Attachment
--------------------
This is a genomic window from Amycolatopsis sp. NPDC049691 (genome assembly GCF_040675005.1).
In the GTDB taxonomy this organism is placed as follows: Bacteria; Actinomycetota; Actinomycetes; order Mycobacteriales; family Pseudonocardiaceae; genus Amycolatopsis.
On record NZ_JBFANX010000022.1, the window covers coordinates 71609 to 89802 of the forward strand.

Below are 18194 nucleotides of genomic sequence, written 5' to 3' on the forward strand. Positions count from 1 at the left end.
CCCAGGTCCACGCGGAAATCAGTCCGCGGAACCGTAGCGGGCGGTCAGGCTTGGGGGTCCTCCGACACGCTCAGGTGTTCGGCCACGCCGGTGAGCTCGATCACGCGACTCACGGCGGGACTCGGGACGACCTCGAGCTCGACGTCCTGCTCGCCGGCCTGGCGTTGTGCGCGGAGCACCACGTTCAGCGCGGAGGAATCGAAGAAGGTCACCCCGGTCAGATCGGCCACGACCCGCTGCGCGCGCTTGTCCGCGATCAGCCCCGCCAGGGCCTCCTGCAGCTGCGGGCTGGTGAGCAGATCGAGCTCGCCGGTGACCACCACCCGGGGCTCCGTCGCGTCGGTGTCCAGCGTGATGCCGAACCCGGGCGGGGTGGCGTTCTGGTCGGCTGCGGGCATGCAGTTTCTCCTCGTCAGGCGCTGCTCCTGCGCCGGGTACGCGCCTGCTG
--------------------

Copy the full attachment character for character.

This is a genomic window from Amycolatopsis sp. NPDC049691 (genome assembly GCF_040675005.1).
In the GTDB taxonomy this organism is placed as follows: Bacteria; Actinomycetota; Actinomycetes; order Mycobacteriales; family Pseudonocardiaceae; genus Amycolatopsis.
On record NZ_JBFANX010000022.1, the window covers coordinates 71609 to 89802 of the forward strand.

Below are 18194 nucleotides of genomic sequence, written 5' to 3' on the forward strand. Positions count from 1 at the left end.
CCCAGGTCCACGCGGAAATCAGTCCGCGGAACCGTAGCGGGCGGTCAGGCTTGGGGGTCCTCCGACACGCTCAGGTGTTCGGCCACGCCGGTGAGCTCGATCACGCGACTCACGGCGGGACTCGGGACGACCTCGAGCTCGACGTCCTGCTCGCCGGCCTGGCGTTGTGCGCGGAGCACCACGTTCAGCGCGGAGGAATCGAAGAAGGTCACCCCGGTCAGATCGGCCACGACCCGCTGCGCGCGCTTGTCCGCGATCAGCCCCGCCAGGGCCTCCTGCAGCTGCGGGCTGGTGAGCAGATCGAGCTCGCCGGTGACCACCACCCGGGGCTCCGTCGCGTCGGTGTCCAGCGTGATGCCGAACCCGGGCGGGGTGGCGTTCTGGTCGGCTGCGGGCATGCAGTTTCTCCTCGTCAGGCGCTGCTCCTGCGCCGGGTACGCGCCTGCTG